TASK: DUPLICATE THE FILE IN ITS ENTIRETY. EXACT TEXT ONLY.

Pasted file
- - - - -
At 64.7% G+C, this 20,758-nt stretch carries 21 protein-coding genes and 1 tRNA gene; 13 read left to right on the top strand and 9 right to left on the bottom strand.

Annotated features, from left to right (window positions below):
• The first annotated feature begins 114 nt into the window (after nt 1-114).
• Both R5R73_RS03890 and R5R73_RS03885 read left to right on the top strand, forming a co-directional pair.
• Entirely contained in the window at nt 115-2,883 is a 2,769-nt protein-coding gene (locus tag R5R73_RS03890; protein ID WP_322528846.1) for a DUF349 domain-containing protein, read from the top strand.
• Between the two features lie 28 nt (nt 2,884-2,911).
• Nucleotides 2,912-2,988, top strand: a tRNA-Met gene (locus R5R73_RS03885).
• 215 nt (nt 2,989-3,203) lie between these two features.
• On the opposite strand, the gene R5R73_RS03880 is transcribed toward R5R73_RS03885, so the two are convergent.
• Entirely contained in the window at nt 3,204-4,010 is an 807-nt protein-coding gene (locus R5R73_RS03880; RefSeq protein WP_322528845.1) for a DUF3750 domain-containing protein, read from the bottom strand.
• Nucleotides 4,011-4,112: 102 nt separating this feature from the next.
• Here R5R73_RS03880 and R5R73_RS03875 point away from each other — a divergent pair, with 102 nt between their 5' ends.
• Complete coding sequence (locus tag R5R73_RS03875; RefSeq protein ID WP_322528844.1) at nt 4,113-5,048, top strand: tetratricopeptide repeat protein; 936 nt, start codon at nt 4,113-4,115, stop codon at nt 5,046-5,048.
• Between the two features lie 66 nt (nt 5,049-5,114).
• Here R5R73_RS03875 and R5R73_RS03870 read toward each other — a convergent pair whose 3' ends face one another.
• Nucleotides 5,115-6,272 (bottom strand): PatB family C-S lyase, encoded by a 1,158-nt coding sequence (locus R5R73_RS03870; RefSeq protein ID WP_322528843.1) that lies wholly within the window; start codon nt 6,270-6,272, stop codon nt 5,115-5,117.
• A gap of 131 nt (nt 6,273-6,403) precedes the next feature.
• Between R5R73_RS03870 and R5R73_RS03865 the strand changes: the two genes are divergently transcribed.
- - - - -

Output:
At 64.7% G+C, this 20,758-nt stretch carries 21 protein-coding genes and 1 tRNA gene; 13 read left to right on the top strand and 9 right to left on the bottom strand.

Annotated features, from left to right (window positions below):
• The first annotated feature begins 114 nt into the window (after nt 1-114).
• Both R5R73_RS03890 and R5R73_RS03885 read left to right on the top strand, forming a co-directional pair.
• Entirely contained in the window at nt 115-2,883 is a 2,769-nt protein-coding gene (locus tag R5R73_RS03890; protein ID WP_322528846.1) for a DUF349 domain-containing protein, read from the top strand.
• Between the two features lie 28 nt (nt 2,884-2,911).
• Nucleotides 2,912-2,988, top strand: a tRNA-Met gene (locus R5R73_RS03885).
• 215 nt (nt 2,989-3,203) lie between these two features.
• On the opposite strand, the gene R5R73_RS03880 is transcribed toward R5R73_RS03885, so the two are convergent.
• Entirely contained in the window at nt 3,204-4,010 is an 807-nt protein-coding gene (locus R5R73_RS03880; RefSeq protein WP_322528845.1) for a DUF3750 domain-containing protein, read from the bottom strand.
• Nucleotides 4,011-4,112: 102 nt separating this feature from the next.
• Here R5R73_RS03880 and R5R73_RS03875 point away from each other — a divergent pair, with 102 nt between their 5' ends.
• Complete coding sequence (locus tag R5R73_RS03875; RefSeq protein ID WP_322528844.1) at nt 4,113-5,048, top strand: tetratricopeptide repeat protein; 936 nt, start codon at nt 4,113-4,115, stop codon at nt 5,046-5,048.
• Between the two features lie 66 nt (nt 5,049-5,114).
• Here R5R73_RS03875 and R5R73_RS03870 read toward each other — a convergent pair whose 3' ends face one another.
• Nucleotides 5,115-6,272 (bottom strand): PatB family C-S lyase, encoded by a 1,158-nt coding sequence (locus R5R73_RS03870; RefSeq protein ID WP_322528843.1) that lies wholly within the window; start codon nt 6,270-6,272, stop codon nt 5,115-5,117.
• A gap of 131 nt (nt 6,273-6,403) precedes the next feature.
• Between R5R73_RS03870 and R5R73_RS03865 the strand changes: the two genes are divergently transcribed.